Over the weekend, CBS Sports' Bruce Feldman did a mailbag where he was asked what his true opinion of Texas Tech head coach Kliff Kingsbury is. Feldman's answer shouldn't surprise those of you that follow along:
I've known Kingsbury for years and I'm not at all surprised at how quickly he has risen up the coaching ranks. I recall the first time I'd ever seen him in a coaching setting. It was during the One-Back Clinic that was being hosted by Houston. The clinic featured some of the top offensive minds in college football from staffs all over the country. Then-UH OC Dana Holgorsen had Kingsbury give a presentation to the group about QB drills and it didn't take long to see how easily the former Texas Tech star commanded the room and how well he communicated. Thinking back to that day, I could see how he can connect with players so well.
Of course. Now, Feldman confirms what we already know, which is that in addition to being ridiculously good looking we get an idea that Kingsbury is ridiculously smart, hard working and dedicated to his craft.
## An Aside Tangent: Just go ahead and take yourself back and read some golden quotes, such as, "If there is anything that this horrible tragedy can teach us, it's that a male model's life is a precious, precious commodity. Just because we have chiseled abs and stunning features, it doesn't mean that we too can't not die in a freak gasoline fight accident." #realtalk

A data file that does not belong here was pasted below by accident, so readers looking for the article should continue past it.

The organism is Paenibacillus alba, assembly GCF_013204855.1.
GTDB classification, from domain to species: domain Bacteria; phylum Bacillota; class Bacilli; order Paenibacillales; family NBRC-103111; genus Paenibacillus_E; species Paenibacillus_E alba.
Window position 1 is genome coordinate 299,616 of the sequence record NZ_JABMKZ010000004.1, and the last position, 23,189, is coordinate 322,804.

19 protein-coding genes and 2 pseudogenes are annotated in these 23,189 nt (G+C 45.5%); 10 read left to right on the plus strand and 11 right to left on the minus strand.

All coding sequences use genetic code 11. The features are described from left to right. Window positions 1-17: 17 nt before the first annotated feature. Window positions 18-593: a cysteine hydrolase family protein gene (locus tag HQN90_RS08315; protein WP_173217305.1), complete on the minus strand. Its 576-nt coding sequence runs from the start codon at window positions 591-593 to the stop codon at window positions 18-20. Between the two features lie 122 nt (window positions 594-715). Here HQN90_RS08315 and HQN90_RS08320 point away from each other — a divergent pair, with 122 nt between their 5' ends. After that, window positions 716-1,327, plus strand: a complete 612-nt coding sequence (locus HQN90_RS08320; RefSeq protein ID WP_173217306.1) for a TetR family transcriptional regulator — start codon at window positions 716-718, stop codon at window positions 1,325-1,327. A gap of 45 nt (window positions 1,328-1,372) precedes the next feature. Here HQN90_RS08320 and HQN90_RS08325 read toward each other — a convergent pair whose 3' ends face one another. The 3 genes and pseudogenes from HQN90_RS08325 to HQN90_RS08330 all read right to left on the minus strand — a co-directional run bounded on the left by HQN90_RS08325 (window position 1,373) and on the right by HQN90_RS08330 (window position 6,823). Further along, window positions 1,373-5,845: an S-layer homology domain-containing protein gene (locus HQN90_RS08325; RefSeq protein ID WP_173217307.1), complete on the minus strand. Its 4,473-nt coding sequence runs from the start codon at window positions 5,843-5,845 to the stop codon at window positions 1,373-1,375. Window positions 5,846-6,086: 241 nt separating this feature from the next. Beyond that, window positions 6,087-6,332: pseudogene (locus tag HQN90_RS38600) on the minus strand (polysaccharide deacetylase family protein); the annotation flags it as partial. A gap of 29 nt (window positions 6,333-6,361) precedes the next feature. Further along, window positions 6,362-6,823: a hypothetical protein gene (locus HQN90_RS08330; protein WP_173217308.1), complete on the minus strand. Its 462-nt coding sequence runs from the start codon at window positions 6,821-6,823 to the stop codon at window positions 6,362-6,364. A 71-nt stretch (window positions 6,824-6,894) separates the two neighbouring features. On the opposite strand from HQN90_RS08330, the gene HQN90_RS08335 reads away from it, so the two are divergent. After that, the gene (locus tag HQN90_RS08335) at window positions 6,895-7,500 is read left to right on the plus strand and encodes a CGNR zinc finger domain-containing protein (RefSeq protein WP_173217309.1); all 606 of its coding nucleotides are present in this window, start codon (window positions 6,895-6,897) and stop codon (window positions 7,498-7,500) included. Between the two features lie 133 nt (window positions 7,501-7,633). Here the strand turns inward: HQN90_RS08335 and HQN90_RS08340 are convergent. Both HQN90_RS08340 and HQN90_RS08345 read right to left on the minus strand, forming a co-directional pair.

This isn't something that just Feldman knows or has written about, but Co-Defensive Coordinator Mike Smith has talked about Kingsbury's work ethic. I have tried to find the video or the audio, but it was something that I had listened to prior to signing day and the remark from Smith was that there were recruits in town, and Kingsbury had been at work at a ridiculously early time just working on plays. Kingsbury's former boss, Kevin Sumlin, and his former quarterback, Johnny Manzeil, talked about Kingsbury's work ethic.
"They’re getting a heck of a coach. He worked hard this year. He was there every day at 5 a.m. and he was the last person to leave. I know you hear that and you think it may just be people saying that, but it was true," Manziel said. "Every morning I was up there to work out or whatever it was, he was already there for hours ahead of time."
I keep thinking that there will be a growing process. I keep thinking that to step right into the job of the head coach and oversee everything that a head coach has to do seems daunting to me. The on-the-field stuff is the least of my worries truth be told, it's the 1,000 other things that have to be done as a head coach. The things that need his approval and blessing.
A college football program is a machine and there are a ton of moving parts. For me, I have no doubt that Kingsbury will make some mistakes, because it is impossible to avoid them in any profession. We may know about some of them, but most likely we won't know about them at all. The key is how he recovers from mistakes. I tend to think that if you're willing to work hard then those mistakes or their impacts are minimized. I keep expecting the growing process to take time, but the more that I hear about Kingsbury and the rest of the staff work hard, the more comfortable I am with how short the learning curve may actually be.
And now, the LAJ has the details of Kingsbury's contract and there are provisions for meeting win totals, academic marks for his team, or other significant achievements.
So, now I open things up to you. What do you think that Kingsbury's biggest challenge will be? Don't just think about the on-the-field things, but consider the off-the-field responsibilities too.